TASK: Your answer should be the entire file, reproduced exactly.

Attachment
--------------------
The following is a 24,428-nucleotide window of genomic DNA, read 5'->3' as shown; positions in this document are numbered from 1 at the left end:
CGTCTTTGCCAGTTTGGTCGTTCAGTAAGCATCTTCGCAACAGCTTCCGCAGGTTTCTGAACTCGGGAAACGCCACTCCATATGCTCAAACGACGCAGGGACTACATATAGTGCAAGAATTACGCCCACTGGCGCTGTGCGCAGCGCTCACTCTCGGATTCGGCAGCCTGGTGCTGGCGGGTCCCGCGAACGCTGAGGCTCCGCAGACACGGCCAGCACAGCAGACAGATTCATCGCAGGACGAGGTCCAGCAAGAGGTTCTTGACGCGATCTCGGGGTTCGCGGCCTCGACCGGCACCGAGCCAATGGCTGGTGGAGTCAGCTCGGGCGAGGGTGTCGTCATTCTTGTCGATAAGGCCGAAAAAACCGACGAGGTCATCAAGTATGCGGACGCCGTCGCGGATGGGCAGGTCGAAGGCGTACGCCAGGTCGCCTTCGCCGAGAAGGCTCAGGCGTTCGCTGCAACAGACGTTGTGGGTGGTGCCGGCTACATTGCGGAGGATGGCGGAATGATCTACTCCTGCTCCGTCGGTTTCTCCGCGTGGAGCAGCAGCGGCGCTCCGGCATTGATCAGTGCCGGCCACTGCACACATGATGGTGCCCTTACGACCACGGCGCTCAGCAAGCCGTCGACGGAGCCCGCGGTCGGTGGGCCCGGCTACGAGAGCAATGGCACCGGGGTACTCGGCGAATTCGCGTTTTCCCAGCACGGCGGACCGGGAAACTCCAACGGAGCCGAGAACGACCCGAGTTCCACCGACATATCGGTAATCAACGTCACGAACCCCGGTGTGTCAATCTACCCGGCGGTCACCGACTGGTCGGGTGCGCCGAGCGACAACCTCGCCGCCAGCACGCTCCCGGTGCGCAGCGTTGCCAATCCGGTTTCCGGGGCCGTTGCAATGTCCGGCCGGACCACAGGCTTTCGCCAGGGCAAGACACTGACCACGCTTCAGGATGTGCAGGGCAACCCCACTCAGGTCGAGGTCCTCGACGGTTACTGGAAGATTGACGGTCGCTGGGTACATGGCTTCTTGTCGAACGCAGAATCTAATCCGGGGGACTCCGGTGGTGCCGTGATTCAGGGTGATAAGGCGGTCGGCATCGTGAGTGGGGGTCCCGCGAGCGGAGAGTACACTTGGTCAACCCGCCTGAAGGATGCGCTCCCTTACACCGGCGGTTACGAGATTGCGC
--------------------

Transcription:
The following is a 24,428-nucleotide window of genomic DNA, read 5'->3' as shown; positions in this document are numbered from 1 at the left end:
CGTCTTTGCCAGTTTGGTCGTTCAGTAAGCATCTTCGCAACAGCTTCCGCAGGTTTCTGAACTCGGGAAACGCCACTCCATATGCTCAAACGACGCAGGGACTACATATAGTGCAAGAATTACGCCCACTGGCGCTGTGCGCAGCGCTCACTCTCGGATTCGGCAGCCTGGTGCTGGCGGGTCCCGCGAACGCTGAGGCTCCGCAGACACGGCCAGCACAGCAGACAGATTCATCGCAGGACGAGGTCCAGCAAGAGGTTCTTGACGCGATCTCGGGGTTCGCGGCCTCGACCGGCACCGAGCCAATGGCTGGTGGAGTCAGCTCGGGCGAGGGTGTCGTCATTCTTGTCGATAAGGCCGAAAAAACCGACGAGGTCATCAAGTATGCGGACGCCGTCGCGGATGGGCAGGTCGAAGGCGTACGCCAGGTCGCCTTCGCCGAGAAGGCTCAGGCGTTCGCTGCAACAGACGTTGTGGGTGGTGCCGGCTACATTGCGGAGGATGGCGGAATGATCTACTCCTGCTCCGTCGGTTTCTCCGCGTGGAGCAGCAGCGGCGCTCCGGCATTGATCAGTGCCGGCCACTGCACACATGATGGTGCCCTTACGACCACGGCGCTCAGCAAGCCGTCGACGGAGCCCGCGGTCGGTGGGCCCGGCTACGAGAGCAATGGCACCGGGGTACTCGGCGAATTCGCGTTTTCCCAGCACGGCGGACCGGGAAACTCCAACGGAGCCGAGAACGACCCGAGTTCCACCGACATATCGGTAATCAACGTCACGAACCCCGGTGTGTCAATCTACCCGGCGGTCACCGACTGGTCGGGTGCGCCGAGCGACAACCTCGCCGCCAGCACGCTCCCGGTGCGCAGCGTTGCCAATCCGGTTTCCGGGGCCGTTGCAATGTCCGGCCGGACCACAGGCTTTCGCCAGGGCAAGACACTGACCACGCTTCAGGATGTGCAGGGCAACCCCACTCAGGTCGAGGTCCTCGACGGTTACTGGAAGATTGACGGTCGCTGGGTACATGGCTTCTTGTCGAACGCAGAATCTAATCCGGGGGACTCCGGTGGTGCCGTGATTCAGGGTGATAAGGCGGTCGGCATCGTGAGTGGGGGTCCCGCGAGCGGAGAGTACACTTGGTCAACCCGCCTGAAGGATGCGCTCCCTTACACCGGCGGTTACGAGATTGCGC